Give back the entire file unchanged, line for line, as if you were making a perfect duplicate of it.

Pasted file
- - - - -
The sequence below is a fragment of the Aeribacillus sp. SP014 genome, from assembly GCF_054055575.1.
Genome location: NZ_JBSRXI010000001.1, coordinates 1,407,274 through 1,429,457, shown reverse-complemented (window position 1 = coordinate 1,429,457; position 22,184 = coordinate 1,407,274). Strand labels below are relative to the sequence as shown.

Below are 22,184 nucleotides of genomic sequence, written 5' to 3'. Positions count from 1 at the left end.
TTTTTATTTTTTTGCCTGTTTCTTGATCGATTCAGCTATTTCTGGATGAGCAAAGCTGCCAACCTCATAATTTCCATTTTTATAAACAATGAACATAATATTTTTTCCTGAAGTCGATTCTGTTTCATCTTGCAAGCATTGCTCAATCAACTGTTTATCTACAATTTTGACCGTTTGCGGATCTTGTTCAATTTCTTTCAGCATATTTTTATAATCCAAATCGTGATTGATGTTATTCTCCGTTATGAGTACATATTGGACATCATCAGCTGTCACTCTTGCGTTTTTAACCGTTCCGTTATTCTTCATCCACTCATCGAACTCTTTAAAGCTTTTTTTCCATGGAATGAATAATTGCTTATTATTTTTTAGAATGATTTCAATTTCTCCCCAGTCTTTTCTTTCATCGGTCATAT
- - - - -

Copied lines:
The sequence below is a fragment of the Aeribacillus sp. SP014 genome, from assembly GCF_054055575.1.
Genome location: NZ_JBSRXI010000001.1, coordinates 1,407,274 through 1,429,457, shown reverse-complemented (window position 1 = coordinate 1,429,457; position 22,184 = coordinate 1,407,274). Strand labels below are relative to the sequence as shown.

Below are 22,184 nucleotides of genomic sequence, written 5' to 3'. Positions count from 1 at the left end.
TTTTTATTTTTTTGCCTGTTTCTTGATCGATTCAGCTATTTCTGGATGAGCAAAGCTGCCAACCTCATAATTTCCATTTTTATAAACAATGAACATAATATTTTTTCCTGAAGTCGATTCTGTTTCATCTTGCAAGCATTGCTCAATCAACTGTTTATCTACAATTTTGACCGTTTGCGGATCTTGTTCAATTTCTTTCAGCATATTTTTATAATCCAAATCGTGATTGATGTTATTCTCCGTTATGAGTACATATTGGACATCATCAGCTGTCACTCTTGCGTTTTTAACCGTTCCGTTATTCTTCATCCACTCATCGAACTCTTTAAAGCTTTTTTTCCATGGAATGAATAATTGCTTATTATTTTTTAGAATGATTTCAATTTCTCCCCAGTCTTTTCTTTCATCGGTCATAT